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«Bis dat, qui cito dat»

«Gegengabe» in Paremiology, Folklore, Language, and Literature – Honoring Wolfgang Mieder on His Seventieth Birthday

Christian Grandl and Kevin J. McKenna

Bis dat, qui cito dat – never has a proverb more aptly applied to an individual than does this Medieval Latin saying to Wolfgang Mieder. «He gives twice who gives quickly» captures the essence of his entire career, his professional as well as personal life. As a Gegengabe, this international festschrift honors Wolfgang Mieder on the occasion of his seventieth birthday for his contributions to world scholarship and his kindness, generosity, and philanthropy. Seventy-one friends and colleagues from around the world have contributed sixty-six essays in six languages to this volume, representative of the scope and breadth of his impressive scholarship in paremiology, folklore, language, and literature. This gift in return provides new insights from acknowledged experts from various fields of research.
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"Ein Sprichwort entsteht neu auf einem Stand der Sprache, wo sie noch schweigen kann."


David Scrase

One of the most interesting literary correspondences from the 20th century spans the years 1931–1968.1 The two writers involved were the poet Wilhelm Lehmann and the Jewish writer Werner Kraft. Neither writer is generally looked upon as particularly steeped in folklore or as proponents of folkloristic language. And neither, given the political climate of their time, could be expected to be particularly interested in words and phrases involving the "Volk." Nonetheless, both are consumed with language in the broader sense, and the correspondence does contain some revealing forays into linguistic realms that are of interest to folklorists.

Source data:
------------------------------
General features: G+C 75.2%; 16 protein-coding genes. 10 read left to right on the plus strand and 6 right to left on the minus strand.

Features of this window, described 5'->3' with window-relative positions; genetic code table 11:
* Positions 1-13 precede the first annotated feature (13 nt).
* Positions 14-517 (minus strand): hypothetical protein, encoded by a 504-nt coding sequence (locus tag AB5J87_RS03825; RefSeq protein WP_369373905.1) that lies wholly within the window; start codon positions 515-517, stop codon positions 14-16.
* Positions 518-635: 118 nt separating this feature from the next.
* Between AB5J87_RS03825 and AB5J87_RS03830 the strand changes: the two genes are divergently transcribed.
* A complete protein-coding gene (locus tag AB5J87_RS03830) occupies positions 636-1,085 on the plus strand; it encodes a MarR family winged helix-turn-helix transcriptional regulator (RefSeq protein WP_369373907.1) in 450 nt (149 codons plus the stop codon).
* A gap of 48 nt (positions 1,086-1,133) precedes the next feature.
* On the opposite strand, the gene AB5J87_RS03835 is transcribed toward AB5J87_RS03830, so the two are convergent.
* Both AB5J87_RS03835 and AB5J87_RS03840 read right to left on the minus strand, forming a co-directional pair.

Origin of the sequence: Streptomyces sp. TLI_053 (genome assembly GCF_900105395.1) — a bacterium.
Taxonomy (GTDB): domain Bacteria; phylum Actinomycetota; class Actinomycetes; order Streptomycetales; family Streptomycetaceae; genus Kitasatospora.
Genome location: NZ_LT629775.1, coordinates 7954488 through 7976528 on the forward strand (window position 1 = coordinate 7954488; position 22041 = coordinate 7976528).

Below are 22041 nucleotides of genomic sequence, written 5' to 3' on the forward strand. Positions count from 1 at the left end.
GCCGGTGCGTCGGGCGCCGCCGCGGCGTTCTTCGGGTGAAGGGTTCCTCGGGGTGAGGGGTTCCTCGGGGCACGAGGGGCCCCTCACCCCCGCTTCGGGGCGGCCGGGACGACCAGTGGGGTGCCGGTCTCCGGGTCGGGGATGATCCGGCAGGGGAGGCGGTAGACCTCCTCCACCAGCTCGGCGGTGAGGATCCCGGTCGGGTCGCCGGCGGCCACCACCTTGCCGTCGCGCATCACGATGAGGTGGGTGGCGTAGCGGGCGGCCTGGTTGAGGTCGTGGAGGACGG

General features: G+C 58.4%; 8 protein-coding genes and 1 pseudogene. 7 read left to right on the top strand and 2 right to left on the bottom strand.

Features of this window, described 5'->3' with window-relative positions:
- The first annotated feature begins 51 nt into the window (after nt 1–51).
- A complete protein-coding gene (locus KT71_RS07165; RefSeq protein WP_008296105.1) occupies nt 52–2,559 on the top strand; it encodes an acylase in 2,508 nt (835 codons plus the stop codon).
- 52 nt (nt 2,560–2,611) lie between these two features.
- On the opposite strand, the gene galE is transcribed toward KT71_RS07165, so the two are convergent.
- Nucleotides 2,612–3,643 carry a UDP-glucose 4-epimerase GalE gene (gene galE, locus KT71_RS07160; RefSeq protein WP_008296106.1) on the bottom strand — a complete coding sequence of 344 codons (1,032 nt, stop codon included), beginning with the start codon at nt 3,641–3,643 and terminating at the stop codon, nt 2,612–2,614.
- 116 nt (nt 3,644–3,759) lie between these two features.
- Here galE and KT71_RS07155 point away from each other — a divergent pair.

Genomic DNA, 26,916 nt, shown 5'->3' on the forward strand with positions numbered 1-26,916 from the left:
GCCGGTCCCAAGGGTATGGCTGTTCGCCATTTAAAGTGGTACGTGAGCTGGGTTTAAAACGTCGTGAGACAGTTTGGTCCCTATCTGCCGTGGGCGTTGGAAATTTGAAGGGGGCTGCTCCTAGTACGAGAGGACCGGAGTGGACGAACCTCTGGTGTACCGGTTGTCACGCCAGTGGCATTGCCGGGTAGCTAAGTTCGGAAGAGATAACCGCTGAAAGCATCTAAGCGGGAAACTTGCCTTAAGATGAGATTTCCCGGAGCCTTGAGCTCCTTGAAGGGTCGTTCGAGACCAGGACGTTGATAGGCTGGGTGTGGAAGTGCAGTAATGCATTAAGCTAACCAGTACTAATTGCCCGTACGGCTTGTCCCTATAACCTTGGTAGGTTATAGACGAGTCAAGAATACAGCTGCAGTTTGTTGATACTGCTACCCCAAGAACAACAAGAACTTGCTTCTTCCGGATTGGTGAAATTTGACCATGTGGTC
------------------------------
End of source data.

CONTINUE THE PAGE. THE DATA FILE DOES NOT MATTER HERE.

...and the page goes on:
As a school-boy, Lehmann excelled in German, English, and French. As a student he maintained and developed his interest in foreign languages, particularly English, and wrote a doctoral dissertation on the prefix uz- in Old English. Throughout his working life he taught German, English, and often French. He wrote essays concerning language and read widely in all three languages. He translated poems into German. He was capable of formulating his own aphorisms such as, for example, "Übersetzte Gedichte kommen mir meistens wie durchschwitzte Gedichte vor" (2009:276).2 He travelled to England, Ireland, and Scotland. He corresponded with English writers and scholars, and he was in constant contact with British troops while a POW after World War I and with the occupational forces after World War II.

Werner Kraft was a librarian in Germany and then, after emigrating in 1933, in Palestine/Israel....

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